What Are We
In such a religious place, we stand face to face with Gauguin’s blue idol. Here are physical manifestations of the religious traditions that are the source of meaning for so much of humanity. For Christians, we see the Stations of the Cross, the rock of the Crucifixion, and the tomb of Christ. For Jews, we have the Western Wall of the Temple Mount and the proximity to the Holy of Holies where the Ark of the Covenant once rested. For Muslims, we have the Al-Aqsa Mosque and Dome of the Rock, which mark the locations of the Isra and Mi’raj, Muhammad’s landing point in Jerusalem on his Night Journey and the site from which he was taken by Gabriel on a tour of heaven and hell.
Having grown up in a religious tradition that, for the first 25 years of my life, only existed in the 8.5 x 11 inch geography of my Bible, to see the tomb of Aaron (as in Moses’s brother) marked on my map of Petra, to see the wall of the Jewish temple, and to walk the streets that Jesus walked was a surreal experience.
Yet the parts of this experience that felt most spiritual weren’t at the foot of the rock of the Crucifixion or facing the tomb of Christ. Rather, they were quieter moments when one didn’t have to focus on the historical significance of a thing and could get lost in the simple enjoyment of the place: facing the beautifully carved stations of the cross in the Franciscan chapel, a bottle of wine on the roof of the Lutheran Guest House overlooking the city, trying to sort through puzzles in a game store in West Jerusalem, or enjoying hookah on the steps of the Jaffa Gate amidst the Ramadan celebrations of the Arab quarter.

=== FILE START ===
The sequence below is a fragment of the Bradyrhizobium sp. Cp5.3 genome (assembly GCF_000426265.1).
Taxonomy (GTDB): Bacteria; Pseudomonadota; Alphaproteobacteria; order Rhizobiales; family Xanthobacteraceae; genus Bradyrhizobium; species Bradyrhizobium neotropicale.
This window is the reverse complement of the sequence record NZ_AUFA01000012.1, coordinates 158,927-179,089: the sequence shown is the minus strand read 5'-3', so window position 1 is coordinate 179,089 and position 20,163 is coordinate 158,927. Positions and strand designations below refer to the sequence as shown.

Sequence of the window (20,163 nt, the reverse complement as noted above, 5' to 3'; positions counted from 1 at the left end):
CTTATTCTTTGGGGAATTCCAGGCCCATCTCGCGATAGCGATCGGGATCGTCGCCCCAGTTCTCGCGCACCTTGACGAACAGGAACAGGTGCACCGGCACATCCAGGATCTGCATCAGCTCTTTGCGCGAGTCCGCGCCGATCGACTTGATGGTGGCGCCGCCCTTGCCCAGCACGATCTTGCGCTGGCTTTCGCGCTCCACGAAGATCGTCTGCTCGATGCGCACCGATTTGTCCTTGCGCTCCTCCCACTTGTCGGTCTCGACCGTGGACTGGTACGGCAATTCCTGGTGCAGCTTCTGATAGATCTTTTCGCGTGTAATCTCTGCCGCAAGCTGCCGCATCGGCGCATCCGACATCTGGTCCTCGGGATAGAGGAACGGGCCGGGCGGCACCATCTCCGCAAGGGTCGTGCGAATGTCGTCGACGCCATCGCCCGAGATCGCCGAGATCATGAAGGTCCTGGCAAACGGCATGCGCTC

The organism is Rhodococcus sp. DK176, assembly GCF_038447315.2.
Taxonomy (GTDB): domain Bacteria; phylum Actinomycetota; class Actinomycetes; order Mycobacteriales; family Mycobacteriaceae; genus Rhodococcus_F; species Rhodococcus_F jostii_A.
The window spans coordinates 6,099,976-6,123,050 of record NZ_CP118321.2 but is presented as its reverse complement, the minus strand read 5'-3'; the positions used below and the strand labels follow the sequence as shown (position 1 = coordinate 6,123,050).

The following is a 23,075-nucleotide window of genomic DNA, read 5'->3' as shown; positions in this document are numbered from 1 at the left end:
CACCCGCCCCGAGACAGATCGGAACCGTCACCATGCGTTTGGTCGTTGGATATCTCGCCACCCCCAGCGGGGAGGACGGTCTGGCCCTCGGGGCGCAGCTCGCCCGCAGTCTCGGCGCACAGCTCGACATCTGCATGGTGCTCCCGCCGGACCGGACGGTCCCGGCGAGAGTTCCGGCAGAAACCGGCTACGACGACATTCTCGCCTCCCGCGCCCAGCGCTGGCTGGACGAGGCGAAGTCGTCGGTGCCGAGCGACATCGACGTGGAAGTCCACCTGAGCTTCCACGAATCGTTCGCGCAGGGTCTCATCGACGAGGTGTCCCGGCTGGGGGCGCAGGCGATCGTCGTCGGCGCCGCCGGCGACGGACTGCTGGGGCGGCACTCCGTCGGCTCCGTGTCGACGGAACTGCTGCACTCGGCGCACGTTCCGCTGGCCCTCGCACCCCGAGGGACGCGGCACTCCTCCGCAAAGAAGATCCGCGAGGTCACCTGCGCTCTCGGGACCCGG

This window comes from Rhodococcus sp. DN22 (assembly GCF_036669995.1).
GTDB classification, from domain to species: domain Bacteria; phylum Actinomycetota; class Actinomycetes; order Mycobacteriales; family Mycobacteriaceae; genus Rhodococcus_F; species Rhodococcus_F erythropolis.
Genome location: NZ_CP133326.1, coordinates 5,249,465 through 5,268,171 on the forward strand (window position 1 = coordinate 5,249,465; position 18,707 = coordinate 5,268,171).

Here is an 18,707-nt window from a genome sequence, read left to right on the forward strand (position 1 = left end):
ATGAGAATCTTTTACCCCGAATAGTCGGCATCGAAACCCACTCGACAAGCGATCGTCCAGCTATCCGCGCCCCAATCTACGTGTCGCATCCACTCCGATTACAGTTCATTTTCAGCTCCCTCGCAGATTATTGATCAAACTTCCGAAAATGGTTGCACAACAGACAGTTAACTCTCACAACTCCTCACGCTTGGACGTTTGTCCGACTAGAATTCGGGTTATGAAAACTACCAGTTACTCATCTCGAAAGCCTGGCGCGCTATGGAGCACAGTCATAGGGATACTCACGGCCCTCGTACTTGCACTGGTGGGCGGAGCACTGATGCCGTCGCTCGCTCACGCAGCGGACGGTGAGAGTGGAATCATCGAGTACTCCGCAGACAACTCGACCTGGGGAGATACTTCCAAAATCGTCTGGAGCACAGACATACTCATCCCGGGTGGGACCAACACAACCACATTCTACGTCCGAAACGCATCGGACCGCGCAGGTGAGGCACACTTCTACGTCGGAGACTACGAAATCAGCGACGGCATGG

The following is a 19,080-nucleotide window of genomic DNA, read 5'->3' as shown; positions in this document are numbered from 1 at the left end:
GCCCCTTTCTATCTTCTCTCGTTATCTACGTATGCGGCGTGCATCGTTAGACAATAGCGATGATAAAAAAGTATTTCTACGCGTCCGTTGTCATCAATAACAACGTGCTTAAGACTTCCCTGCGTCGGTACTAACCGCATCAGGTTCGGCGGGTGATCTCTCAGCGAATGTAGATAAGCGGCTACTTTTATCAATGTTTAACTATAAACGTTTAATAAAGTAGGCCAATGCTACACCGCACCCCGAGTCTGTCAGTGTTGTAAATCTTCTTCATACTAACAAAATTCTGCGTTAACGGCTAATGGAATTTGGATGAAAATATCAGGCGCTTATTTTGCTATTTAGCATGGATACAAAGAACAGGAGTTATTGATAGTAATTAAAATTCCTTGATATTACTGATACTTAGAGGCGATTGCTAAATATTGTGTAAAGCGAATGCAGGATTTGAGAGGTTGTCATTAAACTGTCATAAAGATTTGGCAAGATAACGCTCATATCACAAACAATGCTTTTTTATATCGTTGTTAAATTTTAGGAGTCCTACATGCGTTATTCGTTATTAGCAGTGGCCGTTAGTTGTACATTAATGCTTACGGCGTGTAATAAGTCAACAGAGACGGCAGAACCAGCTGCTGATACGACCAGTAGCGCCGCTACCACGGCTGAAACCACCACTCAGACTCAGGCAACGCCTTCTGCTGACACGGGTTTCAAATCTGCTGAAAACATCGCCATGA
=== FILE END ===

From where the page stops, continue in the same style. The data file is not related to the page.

These were little moments, absorbed in life, exploring this ancient place with my best friends.
Where Are We Going